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Remembering the Past

September 25, 2010 Leave a comment Go to comments

By Pavin Chachavalpongpun, Fellow at the Institute of Southeast Asian Studies, Singapore.

Thailand, on 19 September 2010, marked the 4th anniversary of the military coup. While remembering the past, the pro-Thaksin red-shirted members launched three-day demonstrations both in Bangkok and Chiangmai and demanded the Abhisit Vejjajiva government instigate economic and judicial reforms and release all political prisoners, including 17 core leaders of the United Front for Democracy against Dictatorship (UDD), the red-shirted political entity.

The mood in Bangkok was tense as its residents learned about a new wave of red-shirted demonstrations. For them, it was too soon to forget about arson attacks against public property at the hands of the red shirts on 19 April this year. The return to the streets of the red-shirts, albeit peaceful and orderly, reminded the country of the existing gap between two different political ideologies. The gap has not been closed, thus allowing problems to periodically escalate.

In this context, what do the Thais learn from the military coup?

First, immediately after the military coup, General Sonthi Boonyaratglin, leader of the coup makers, announced, “Thai society has become polarised as never before, with mass confrontations between supporters and opponents of the former Prime Minister Thaksin Shinawatra threatening to turn violent”.

In reality however, the coup failed to fix Thailand’s political troubles. The military’s intervention in politics has further complicated the situation. Those in uniform were content to draw the faces of enemies in order to justify their role in politics, while adopting vicious tactics such as accusing their opponents of insulting certain institutions and thus posing a threat to national security. But the process of selecting enemies is often slippery and arbitrary. Was the military really fighting for the nation’s benefit as it claimed and not for its own narrow interest? And who indeed were enemies of the Thai nation?

Second, a question must be asked: Are Thai lives much safer today than during the Thaksin’s administration? The footage of Thai demonstrators using violence to achieve their political goals stood in stark contrast with the country’s make-believe image as a land of smiles and hospitality. In the May 2010 violent confrontation alone, 91 people were killed and nearly 2,000 injured. Recently, a series of bomb blasts has rocked Bangkok and some provinces. It is clear that since 2006, the use of violence has rapidly surged. It has gradually become a part of Thai political culture and a Thai way of political expression.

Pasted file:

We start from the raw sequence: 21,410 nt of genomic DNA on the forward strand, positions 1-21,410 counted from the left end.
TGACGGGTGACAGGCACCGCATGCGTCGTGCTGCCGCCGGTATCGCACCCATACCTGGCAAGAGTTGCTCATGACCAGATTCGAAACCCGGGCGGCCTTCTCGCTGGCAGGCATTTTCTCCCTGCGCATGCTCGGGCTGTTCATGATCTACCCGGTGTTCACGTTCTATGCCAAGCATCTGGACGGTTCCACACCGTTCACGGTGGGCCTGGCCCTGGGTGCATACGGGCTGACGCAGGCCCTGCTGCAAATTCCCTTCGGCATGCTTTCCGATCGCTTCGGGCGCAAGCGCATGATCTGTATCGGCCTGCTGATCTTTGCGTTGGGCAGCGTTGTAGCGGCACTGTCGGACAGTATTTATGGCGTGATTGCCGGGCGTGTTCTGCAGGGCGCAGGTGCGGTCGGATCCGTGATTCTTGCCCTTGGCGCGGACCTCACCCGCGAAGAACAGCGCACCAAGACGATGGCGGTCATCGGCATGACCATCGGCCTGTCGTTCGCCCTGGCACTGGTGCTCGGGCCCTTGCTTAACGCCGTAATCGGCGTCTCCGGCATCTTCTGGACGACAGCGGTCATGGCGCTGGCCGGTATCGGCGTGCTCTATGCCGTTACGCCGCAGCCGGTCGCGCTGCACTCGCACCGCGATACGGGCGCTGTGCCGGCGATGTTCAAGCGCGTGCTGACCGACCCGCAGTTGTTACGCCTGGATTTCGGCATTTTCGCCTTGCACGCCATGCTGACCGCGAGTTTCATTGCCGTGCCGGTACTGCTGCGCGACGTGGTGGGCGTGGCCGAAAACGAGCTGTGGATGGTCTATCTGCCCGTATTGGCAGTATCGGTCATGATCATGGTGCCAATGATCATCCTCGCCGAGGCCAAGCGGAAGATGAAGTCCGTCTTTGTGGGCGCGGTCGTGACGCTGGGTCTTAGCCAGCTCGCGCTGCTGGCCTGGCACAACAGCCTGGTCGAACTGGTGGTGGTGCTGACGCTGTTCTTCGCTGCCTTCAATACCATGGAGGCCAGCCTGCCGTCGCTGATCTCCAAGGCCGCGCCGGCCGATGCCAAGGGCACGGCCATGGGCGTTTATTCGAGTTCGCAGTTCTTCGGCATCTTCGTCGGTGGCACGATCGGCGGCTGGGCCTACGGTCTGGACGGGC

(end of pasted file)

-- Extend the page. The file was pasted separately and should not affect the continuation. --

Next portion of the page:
Lastly, in looking back over the past 4 years, has there been any new development in the Thai political domain? In many ways, Thailand has not changed much. The traditional elite are stilling holding on tightly to political power. Successfully overthrowing Thaksin who was perceived as a threat to their power position, the elite continue to fiercely safeguard the political status-quo and refuse to share power and wealth with the opposition.

Because Abhisit’s Democrat government has aligned itself so intimately with the traditional elite, its political agendas are frequently regarded as “suspicious and insincere” by the red-shirted supporters. The anti-government factions believed that Abhisit’s roadmap for national reconciliation was merely designed to delay serious political reforms and that he had no intention to call for an early election.

But the post-coup period is not only about political failure. Since September 2006, Thailand has witnessed increasingly active civil society organisations and pressure groups—they have brought about the rise of political activism. More rural residents have directly engaged in national politics. Some were willing to leave their farms behind to participate in the protests in Bangkok. This condition has paved the way for what I call “radical rural intellectuals” who think seriously about politics and society, their country’s problems and possible solutions.

They are now in a position to influence the public with their own thoughts about political affairs. “Being intellectual” is no longer an asset once strictly in a jealous possession of a tiny group of elite with status and privilege. These radical rural intellectuals, mostly in the working-class, have a burning enthusiasm in reshaping the future of Thai democracy and making Thailand a more equal society.

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